The application formalises the Resort’s aspirations, as revealed during the public consultation in December, to build the UK’s tallest rollercoaster, with the proposed ride set to have a maximum height of 72m. The layout remains as per that which was put forward during the consultation phase, although the application documents do state that the rollercoaster will feature two inversions at heights of 43m and 50m, as well as another high point of 48m. Details contained in these latest documents also confirm that the rollercoaster will have a maximum speed of 130km/h (80mph), and have c. 143 supports. At the consultation phase, it was noted that the logistics of a splashdown element were still being worked through, and, while these latest documents do not confirm the arrangements for this, it does appear as though some sort of trough may be outlined on some of the plans. Whilst no specific track colour is given, it is confirmed that the track which extends above the tree line will be finished in a lighter colour to blend in with the sky and reduce its visibility, as per the approach taken with Stealth. Although it is stated that the ride will benefit from a bespoke theming concept, there are no specific theming elements shown in the plans, with it instead said that the ride itself and its positioning over the lake will be the main theming feature. Approximately 2,335sq.m of the Abbey Lake inlet will be temporarily infilled to facilitate construction of the rollercoaster, but much of this will then be excavated on completion to reinstate the lake edge and include new reed beds with a total area of 4,761sqm (i.e. a net reduction of 657sqm from the existing lake inlet).
The ride is shown to have a queue line, mostly in the form of a cattlepen, which will have a timber fence and a timber-clad food and drink kiosk located along its route. There will also be a second queue line for Fastrack, along with disabled access via a third queue, with a lift up to the station platform. The ride’s station is located on the south-western edge of the site, and will be 16.9m in length, 2.8m wide and 9.4m in height. No theming details are apparent from the plans, with the external walls set to be clad with natural timber panels. Guests will climb up stairs to enter the station and board the ride on the north-east side, and then exit on the opposite side. A rollercoaster train is shown on the plans for the station, confirming that it will have 10 rows, each seating two riders and so giving each train a capacity of 20 riders. Based on the length of the maintenance building and the fact that there is no mid-course break run, it is expected that the ride will run with two trains. The visual appearance of the train shown seemingly confirms that the ride will be manufactured by Mack Rides, featuring the same train design as seen on Icon at Blackpool Pleasure Beach.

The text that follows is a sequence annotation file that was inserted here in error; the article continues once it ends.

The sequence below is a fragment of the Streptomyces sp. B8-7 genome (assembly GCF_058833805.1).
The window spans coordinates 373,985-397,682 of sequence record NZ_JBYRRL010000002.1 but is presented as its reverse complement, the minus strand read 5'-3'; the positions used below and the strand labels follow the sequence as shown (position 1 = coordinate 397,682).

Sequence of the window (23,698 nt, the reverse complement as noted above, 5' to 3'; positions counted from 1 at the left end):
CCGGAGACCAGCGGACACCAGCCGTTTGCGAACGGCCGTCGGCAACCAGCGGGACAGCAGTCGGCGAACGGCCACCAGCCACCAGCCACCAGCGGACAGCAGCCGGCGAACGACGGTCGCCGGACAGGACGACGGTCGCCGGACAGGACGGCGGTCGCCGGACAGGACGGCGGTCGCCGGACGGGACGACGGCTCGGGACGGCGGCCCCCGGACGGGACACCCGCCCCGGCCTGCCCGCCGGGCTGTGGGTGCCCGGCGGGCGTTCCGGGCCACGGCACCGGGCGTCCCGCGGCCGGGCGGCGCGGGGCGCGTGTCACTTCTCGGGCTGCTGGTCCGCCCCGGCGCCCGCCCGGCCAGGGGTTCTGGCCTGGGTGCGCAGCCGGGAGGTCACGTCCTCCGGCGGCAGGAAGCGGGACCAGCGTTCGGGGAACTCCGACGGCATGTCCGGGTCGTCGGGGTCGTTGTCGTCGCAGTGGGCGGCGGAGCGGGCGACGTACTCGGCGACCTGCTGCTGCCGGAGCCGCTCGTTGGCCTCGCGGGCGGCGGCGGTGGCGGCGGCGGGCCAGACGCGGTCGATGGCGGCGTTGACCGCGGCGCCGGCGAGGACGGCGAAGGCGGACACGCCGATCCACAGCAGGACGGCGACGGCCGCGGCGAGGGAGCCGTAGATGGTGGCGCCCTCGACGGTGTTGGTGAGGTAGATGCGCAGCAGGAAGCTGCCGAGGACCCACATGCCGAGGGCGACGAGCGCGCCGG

After exiting the ride, guests will be able to watch others having their turn from a ‘splash plaza’ area. Although there will be surfaced areas on both sides of the lake, these are noted as being maintenance roads, so are not expected to be accessible to guests. To exit back into the theme park, guests will then be directed into a photo collection point and retail outlet, which will see an existing building in the area extended with the addition of the photo shop, which will be 8m in length, 5m wide and 4.4m tall. This extension will close off the northern entrance to the area, with the plaza at the front of the ride due to be accessible from an expanded entrance-way to the west.
The ride’s maintenance building, located behind the retained Burger King building, will be 34.6m in length, 4.85m wide and 7.6m tall, and raised above ground on stilts for flood mitigation purposes. Like other buildings, its external walls are noted to be finished with natural timber cladding panels.